“Lift while you climb. Bring other women and BIPOC leaders with you on your journey. When you are in a position of authority make the decisions you know need to be made to improve diversity quickly. Be brave. It is not going to be easy to become a leader of consequence.” - Juggy Sihota, Vice President - TELUS Health
Juggy Sihota leads the national strategy, execution and operation of the Consumer Health business for TELUS. She brings products to market that address many of the pressing health needs of Canadians. TELUS aims at empowering Canadians to take control of their health and the health of their loved ones with the right information, tools, and support they need to live healthier and happier lives.
What does being a woman mean to you?
To me being a woman means bringing equal parts intellect and empathy to everything I do, personally and professionally.
What has been your biggest achievement in 2020, personally and professionally?
My proudest business achievement to date has been the role I am playing in helping Canadians get access to healthcare where and when they need it most, especially during these particularly challenging times. I have long been exploring the critical role of virtual care in the sustainability of our healthcare system. I recognized the need for innovative virtual health care tools before the pandemic and as such, picked the right team to work with me to develop TELUS’ Consumer Health strategy to address these issues and launched Babylon by TELUS Health in 2019.
That vision and subsequent execution helped put TELUS Health in the position we are in now, with our virtual care services being downloaded every 30 seconds and supporting millions of families across Canada. We provide the fastest-growing and highest patient-rated virtual care service in the country, and for that I am very proud. As one of the only women leading a virtual health care business from end to end in the country it’s particularly significant to me. Our success has reinforced my confidence that we will continue to play a major role in revolutionizing access to healthcare for years to come.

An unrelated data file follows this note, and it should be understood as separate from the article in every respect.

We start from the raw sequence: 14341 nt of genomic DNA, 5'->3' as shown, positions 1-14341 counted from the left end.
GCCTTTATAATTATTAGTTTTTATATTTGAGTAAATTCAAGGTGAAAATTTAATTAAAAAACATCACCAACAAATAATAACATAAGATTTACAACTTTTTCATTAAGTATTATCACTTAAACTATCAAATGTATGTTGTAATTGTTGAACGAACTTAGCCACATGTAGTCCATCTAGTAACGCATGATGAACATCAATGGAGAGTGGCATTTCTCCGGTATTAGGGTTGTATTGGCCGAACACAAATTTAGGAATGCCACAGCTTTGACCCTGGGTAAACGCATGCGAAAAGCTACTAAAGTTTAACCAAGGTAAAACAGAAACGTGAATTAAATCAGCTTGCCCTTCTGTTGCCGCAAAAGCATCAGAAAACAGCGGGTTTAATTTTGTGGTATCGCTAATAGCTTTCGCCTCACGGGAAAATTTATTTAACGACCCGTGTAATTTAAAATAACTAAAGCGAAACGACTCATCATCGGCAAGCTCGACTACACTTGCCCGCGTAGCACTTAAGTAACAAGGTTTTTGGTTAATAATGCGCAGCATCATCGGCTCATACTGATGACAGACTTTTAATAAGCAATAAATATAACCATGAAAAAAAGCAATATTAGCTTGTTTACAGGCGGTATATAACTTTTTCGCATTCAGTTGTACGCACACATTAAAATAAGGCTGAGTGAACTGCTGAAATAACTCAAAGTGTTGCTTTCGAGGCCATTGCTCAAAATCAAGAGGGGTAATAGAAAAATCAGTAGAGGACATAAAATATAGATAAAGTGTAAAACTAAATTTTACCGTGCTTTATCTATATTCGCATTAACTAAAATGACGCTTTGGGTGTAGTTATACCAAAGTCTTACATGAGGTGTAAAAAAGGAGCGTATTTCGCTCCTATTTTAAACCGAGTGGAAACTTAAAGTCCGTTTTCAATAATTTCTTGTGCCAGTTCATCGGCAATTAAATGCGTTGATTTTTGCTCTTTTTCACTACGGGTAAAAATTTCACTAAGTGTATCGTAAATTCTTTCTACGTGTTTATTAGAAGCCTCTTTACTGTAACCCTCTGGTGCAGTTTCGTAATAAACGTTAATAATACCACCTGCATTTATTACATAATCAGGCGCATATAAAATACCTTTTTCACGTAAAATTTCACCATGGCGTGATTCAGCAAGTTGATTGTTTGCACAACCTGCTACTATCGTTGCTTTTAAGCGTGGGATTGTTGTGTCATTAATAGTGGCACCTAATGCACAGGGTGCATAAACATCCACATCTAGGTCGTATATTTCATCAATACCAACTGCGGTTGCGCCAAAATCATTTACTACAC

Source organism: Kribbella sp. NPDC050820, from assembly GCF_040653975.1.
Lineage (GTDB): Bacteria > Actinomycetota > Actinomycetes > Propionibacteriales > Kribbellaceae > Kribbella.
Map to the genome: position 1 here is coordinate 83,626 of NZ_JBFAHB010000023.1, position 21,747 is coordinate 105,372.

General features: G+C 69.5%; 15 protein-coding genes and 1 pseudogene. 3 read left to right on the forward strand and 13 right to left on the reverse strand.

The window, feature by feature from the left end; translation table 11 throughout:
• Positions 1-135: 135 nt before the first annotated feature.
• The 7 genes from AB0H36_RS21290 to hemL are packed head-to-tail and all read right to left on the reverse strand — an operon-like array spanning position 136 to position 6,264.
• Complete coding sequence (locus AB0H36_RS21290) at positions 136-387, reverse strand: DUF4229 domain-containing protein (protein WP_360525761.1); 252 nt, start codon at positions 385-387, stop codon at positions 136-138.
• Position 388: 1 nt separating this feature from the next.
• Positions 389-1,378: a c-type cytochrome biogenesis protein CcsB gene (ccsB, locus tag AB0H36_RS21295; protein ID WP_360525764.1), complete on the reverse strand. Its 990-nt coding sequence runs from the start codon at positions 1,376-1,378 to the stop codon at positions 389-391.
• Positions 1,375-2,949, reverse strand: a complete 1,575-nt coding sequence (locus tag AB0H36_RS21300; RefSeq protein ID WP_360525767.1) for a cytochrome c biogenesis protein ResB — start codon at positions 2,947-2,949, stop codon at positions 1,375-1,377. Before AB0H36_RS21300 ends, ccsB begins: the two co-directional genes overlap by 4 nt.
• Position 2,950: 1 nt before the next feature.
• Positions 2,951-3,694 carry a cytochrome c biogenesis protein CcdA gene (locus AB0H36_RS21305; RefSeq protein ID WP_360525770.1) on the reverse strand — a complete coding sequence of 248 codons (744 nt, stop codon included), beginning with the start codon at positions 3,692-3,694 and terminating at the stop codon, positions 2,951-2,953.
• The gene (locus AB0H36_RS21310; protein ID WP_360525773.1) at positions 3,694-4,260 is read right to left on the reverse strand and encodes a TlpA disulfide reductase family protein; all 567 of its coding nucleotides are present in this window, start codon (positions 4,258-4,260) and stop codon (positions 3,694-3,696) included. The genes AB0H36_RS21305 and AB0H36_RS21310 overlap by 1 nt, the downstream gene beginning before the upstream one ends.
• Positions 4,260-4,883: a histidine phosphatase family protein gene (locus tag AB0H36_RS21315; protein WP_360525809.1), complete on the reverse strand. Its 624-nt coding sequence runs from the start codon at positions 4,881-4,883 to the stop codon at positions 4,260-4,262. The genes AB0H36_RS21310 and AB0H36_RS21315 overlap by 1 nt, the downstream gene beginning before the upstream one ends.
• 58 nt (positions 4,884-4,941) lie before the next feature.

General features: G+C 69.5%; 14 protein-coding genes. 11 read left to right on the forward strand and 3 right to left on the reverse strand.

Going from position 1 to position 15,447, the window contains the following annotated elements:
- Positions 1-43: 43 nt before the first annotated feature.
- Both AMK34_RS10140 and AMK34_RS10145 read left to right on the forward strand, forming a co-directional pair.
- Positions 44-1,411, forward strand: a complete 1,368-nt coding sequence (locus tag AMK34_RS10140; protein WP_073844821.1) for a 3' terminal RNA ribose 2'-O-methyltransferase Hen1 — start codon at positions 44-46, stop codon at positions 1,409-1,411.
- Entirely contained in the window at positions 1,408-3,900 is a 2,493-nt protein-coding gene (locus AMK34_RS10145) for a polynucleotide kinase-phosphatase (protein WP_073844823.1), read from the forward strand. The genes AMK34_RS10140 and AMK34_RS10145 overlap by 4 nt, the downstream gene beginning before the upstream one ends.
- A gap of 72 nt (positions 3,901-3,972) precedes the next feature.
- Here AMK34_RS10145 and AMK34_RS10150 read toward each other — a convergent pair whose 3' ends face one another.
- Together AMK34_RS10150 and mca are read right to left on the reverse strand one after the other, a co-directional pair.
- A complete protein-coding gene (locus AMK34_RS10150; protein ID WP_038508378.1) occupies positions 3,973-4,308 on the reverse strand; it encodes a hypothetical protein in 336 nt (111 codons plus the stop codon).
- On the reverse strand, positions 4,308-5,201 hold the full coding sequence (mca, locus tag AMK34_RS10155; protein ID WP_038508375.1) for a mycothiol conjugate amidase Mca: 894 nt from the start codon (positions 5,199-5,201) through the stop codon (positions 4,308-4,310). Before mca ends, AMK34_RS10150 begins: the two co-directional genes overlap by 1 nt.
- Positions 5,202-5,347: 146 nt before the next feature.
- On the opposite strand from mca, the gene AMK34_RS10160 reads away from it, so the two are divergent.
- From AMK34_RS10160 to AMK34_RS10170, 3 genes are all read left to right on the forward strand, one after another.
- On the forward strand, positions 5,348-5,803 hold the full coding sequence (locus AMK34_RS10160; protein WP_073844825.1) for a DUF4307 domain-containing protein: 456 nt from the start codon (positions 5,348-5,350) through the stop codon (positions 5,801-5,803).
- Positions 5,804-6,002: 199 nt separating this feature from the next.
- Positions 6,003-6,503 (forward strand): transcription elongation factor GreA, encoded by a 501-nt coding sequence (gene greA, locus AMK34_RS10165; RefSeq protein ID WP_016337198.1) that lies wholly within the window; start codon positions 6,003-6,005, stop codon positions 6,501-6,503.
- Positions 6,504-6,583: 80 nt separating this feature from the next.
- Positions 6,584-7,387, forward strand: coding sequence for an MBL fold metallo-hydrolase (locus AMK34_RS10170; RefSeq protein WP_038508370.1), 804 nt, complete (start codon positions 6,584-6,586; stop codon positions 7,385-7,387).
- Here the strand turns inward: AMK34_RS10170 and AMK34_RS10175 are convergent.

A milestone that defines your journey?
My goal in life is that I want to have the greatest positive impact on society I can have leveraging all of my strengths and platforms and doing this through the lens of intersectionality. My leadership journey/influence deliberately spans health, business, racial/social justice, gender equality, globalisation and I also want to help influence youth and the next generation of leaders (I have my eyes out for this now). I’m achieving some of this right now both through my leadership at TELUS and through my volunteer boards and advisory work. My perspective and development broadens and deepens greatly as a result of both. I am on my path to fulfilling the real journey that I want to be on at this point. I am sanguine in my disposition and I am always striving for how things can be better, how I can be better and determining what role I can play in that. It’s imperfect and not linear and I am okay with that. I feel like I am spending my time, focusing my energy and intellect on what matters most. And that’s extending and expanding my leadership reach to drive as much societal good as I can in my lifetime and beyond.
What are you working on right now and in 2021?
Continuing to scale, adapt and expand our health care services across Canada
What or who inspires you to do better each day?
First it’s my mom – she inspires me to do better each day. My family is a major source of inspiration and support and I am truly forever grateful for them. Second, Chardi Kala – this refers to a state of mind where a fearless, brave and optimistic attitude is maintained, even in the most daunting of circumstances. My success mantra is to maintain a Chardi Kala mindset.
What’s your advice for women who wish to follow your path?
Lift while you climb. Bring other women and BIPOC leaders with you on your journey. When you are in a position of authority make the decisions you know need to be made to improve diversity quickly. Be brave. It is not going to be easy to become a leader of consequence.
Photo: A Master Media